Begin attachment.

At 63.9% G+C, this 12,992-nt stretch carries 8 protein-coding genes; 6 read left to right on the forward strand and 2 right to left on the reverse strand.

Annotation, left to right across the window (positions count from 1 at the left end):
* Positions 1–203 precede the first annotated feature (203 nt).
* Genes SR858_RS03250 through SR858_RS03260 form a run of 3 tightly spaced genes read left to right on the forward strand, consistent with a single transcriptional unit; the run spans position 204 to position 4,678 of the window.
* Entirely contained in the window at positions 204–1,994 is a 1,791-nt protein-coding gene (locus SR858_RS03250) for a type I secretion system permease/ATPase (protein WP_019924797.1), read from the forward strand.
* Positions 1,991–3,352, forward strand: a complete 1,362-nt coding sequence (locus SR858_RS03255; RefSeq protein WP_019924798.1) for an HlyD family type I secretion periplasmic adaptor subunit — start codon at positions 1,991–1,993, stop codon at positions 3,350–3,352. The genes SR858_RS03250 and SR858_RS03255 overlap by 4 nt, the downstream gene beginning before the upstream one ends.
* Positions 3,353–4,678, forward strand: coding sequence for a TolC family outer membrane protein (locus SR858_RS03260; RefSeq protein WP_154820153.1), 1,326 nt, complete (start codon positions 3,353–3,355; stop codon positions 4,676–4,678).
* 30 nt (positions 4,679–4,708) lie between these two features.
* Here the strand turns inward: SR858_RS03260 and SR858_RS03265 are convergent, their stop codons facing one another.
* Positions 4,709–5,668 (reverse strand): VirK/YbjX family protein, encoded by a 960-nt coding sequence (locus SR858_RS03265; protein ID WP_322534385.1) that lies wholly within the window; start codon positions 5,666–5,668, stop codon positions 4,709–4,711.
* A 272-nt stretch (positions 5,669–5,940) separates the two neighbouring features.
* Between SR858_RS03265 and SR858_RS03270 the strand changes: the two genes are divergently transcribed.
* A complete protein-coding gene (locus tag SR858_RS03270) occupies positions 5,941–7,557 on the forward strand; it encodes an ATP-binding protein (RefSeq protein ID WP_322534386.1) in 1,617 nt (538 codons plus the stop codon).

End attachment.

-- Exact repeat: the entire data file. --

At 63.9% G+C, this 12,992-nt stretch carries 8 protein-coding genes; 6 read left to right on the forward strand and 2 right to left on the reverse strand.

Annotation, left to right across the window (positions count from 1 at the left end):
* Positions 1–203 precede the first annotated feature (203 nt).
* Genes SR858_RS03250 through SR858_RS03260 form a run of 3 tightly spaced genes read left to right on the forward strand, consistent with a single transcriptional unit; the run spans position 204 to position 4,678 of the window.
* Entirely contained in the window at positions 204–1,994 is a 1,791-nt protein-coding gene (locus SR858_RS03250) for a type I secretion system permease/ATPase (protein WP_019924797.1), read from the forward strand.
* Positions 1,991–3,352, forward strand: a complete 1,362-nt coding sequence (locus SR858_RS03255; RefSeq protein WP_019924798.1) for an HlyD family type I secretion periplasmic adaptor subunit — start codon at positions 1,991–1,993, stop codon at positions 3,350–3,352. The genes SR858_RS03250 and SR858_RS03255 overlap by 4 nt, the downstream gene beginning before the upstream one ends.
* Positions 3,353–4,678, forward strand: coding sequence for a TolC family outer membrane protein (locus SR858_RS03260; RefSeq protein WP_154820153.1), 1,326 nt, complete (start codon positions 3,353–3,355; stop codon positions 4,676–4,678).
* 30 nt (positions 4,679–4,708) lie between these two features.
* Here the strand turns inward: SR858_RS03260 and SR858_RS03265 are convergent, their stop codons facing one another.
* Positions 4,709–5,668 (reverse strand): VirK/YbjX family protein, encoded by a 960-nt coding sequence (locus SR858_RS03265; protein ID WP_322534385.1) that lies wholly within the window; start codon positions 5,666–5,668, stop codon positions 4,709–4,711.
* A 272-nt stretch (positions 5,669–5,940) separates the two neighbouring features.
* Between SR858_RS03265 and SR858_RS03270 the strand changes: the two genes are divergently transcribed.
* A complete protein-coding gene (locus tag SR858_RS03270) occupies positions 5,941–7,557 on the forward strand; it encodes an ATP-binding protein (RefSeq protein ID WP_322534386.1) in 1,617 nt (538 codons plus the stop codon).